Acne is most often intially problematic during puberty, with the greatest prevalence in the mid to late teen years. Rosacea is a chronic erythematous inflammation of the cheeks, nose, chin, forehead, and eyelids. The classic lesion is a well-demarcated, raised, red plaque with a white scaly surface. A woman presented with erythematous, pruritic skin patches on her trunk and extremities that were slowly increasing in size and number. Early on, the lesions are often misdiagnosed as more common skin conditions, such as eczema and psoriasis. Atopic dermatitis is a chronic inflammatory skin condition characterized by pruritic, erythematous, and scaly lesions often located on the flexor surfaces. Plaques are typically symmetric and bilateral, well demarcated, and covered by a silvery scale. Chronic plaque psoriasis. Psoriasis is a common skin disorder affecting 2 of the population. Psoriasis is an immune-mediated inflammatory dermatological disorder characterized clinically by erythematous papules and plaques covered with silvery scale due to complex alterations in epidermal proliferation and differentiation. Plaque psoriasis is the most common form of psoriasis, presenting as sharply demarcated, erythematous lesion with flaky silvery-white scales most often involving the extensor surfaces knees, buttocks, elbows and scalp. Psoriasis is a chronic inflammatory skin disease, which can present co-morbidity with other conditions like arthritis, heart disease, etc. The condition is characterized by thick inflammed (red) skin with flaky whitish patches which closely resemble scales. This form of psoriasis i.e. psoriasis vulgaris is the most common. – most common – lesions are well-demarcated, thick, silvery, scaly, erythematous plaque surrounded by normal skin – small erythematous papules enlarge and coalesce into larger inflammatory lesions on the face, scalp, elbows, and knees and at sites of trauma. Lesions appear as a rash or cluster of inflamed and painful vesicles – Increased sensitivity, parasthesias, and mild burning may occur before onset of the lesions. Psoriasis is a common chronic inflammatory skin condition in which patients suffer from mild to chronic plaque skin plaques. Psoriasis is an immune-mediated skin disease appearing in a chronic recurring manner. Well-demarcated erythematous plaques covered by white silvery scales are typically observed on extremities and scalp of patients with psoriasis (Figures 1(a) 1(c)). In practice, treatments of psoriasis are most commonly combined with different agents to achieve synergistic therapy.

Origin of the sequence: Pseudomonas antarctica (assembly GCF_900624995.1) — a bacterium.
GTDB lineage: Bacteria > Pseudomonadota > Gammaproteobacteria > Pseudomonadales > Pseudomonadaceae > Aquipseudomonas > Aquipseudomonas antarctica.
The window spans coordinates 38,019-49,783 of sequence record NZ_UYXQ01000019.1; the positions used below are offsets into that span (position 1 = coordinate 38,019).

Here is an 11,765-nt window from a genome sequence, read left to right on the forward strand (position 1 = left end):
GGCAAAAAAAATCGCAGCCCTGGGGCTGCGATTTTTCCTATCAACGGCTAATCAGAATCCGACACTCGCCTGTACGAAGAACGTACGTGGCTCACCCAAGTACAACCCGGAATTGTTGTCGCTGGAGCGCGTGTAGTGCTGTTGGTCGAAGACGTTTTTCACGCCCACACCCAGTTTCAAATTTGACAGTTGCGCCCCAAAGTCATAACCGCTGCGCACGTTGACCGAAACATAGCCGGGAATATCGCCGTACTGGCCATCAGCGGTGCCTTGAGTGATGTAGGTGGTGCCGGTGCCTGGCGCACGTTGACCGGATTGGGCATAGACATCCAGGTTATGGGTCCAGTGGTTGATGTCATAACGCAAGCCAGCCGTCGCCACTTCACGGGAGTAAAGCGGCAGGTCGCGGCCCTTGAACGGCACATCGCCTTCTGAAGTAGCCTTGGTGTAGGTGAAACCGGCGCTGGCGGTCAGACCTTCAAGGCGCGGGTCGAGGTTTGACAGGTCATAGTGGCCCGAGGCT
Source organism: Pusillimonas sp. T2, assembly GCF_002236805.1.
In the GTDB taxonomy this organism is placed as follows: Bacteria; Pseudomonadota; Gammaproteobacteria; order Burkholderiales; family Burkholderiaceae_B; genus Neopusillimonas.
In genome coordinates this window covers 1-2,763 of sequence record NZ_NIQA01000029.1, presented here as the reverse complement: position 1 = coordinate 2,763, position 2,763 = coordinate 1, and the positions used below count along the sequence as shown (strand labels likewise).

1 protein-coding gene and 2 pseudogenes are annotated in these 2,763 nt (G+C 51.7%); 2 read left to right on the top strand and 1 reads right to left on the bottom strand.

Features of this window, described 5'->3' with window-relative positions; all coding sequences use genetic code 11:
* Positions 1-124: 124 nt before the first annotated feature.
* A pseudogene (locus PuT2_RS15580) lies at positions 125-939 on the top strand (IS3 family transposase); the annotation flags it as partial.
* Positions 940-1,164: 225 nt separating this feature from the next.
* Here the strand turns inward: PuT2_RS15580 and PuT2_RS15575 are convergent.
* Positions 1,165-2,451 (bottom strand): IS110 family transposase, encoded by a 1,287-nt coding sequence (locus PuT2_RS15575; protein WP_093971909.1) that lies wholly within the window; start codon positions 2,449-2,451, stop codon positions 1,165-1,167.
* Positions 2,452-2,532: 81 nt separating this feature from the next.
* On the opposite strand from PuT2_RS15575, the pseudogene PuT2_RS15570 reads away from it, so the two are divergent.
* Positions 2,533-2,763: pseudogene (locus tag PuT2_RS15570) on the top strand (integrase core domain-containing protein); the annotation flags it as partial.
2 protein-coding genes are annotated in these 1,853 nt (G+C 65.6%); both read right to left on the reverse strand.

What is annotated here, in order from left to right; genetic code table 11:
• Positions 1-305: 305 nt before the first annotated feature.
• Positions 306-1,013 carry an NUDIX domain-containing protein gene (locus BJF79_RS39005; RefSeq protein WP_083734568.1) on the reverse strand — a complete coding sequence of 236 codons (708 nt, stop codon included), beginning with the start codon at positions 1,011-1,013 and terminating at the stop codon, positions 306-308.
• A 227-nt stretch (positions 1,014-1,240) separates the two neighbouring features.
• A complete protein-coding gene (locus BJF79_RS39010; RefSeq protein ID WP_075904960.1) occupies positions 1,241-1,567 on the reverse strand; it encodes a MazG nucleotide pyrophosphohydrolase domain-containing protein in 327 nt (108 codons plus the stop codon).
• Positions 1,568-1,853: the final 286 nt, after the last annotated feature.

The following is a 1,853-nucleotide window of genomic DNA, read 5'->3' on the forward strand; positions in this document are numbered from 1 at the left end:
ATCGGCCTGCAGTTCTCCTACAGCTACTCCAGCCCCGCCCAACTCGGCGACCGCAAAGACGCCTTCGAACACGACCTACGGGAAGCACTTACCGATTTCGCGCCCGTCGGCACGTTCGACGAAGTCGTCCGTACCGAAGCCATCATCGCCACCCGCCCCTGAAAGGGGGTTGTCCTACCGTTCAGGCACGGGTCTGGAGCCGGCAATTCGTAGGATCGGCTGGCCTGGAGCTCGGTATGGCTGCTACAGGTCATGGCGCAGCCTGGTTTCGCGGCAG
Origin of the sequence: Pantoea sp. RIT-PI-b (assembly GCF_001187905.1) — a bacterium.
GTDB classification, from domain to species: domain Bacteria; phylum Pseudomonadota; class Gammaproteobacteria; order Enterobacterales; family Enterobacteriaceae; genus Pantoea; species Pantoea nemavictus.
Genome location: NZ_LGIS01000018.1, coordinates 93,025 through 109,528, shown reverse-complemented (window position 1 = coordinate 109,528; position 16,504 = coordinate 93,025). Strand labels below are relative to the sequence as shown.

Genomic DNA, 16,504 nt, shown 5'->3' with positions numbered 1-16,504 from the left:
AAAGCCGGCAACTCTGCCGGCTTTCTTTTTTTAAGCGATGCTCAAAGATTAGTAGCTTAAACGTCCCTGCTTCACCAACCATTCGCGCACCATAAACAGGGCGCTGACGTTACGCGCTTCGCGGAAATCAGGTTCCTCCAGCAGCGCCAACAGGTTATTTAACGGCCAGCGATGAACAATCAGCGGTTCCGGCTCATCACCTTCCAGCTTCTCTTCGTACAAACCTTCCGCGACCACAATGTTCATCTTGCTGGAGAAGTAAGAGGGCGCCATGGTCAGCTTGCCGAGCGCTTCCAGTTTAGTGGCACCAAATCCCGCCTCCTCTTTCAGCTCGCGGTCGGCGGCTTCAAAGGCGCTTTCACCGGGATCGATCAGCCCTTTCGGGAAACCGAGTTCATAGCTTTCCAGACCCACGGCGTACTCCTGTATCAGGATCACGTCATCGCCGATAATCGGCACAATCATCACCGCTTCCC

Psoriasis comprises red, scaly patches of skin, which usually have very well defined edges, appear covered by silvery flaky surface 1. The most common ages for psoriasis to first appear are in the late teens and in the 50s. This form is very widespread and the eruptions often occur in repeated waves lasting days or weeks.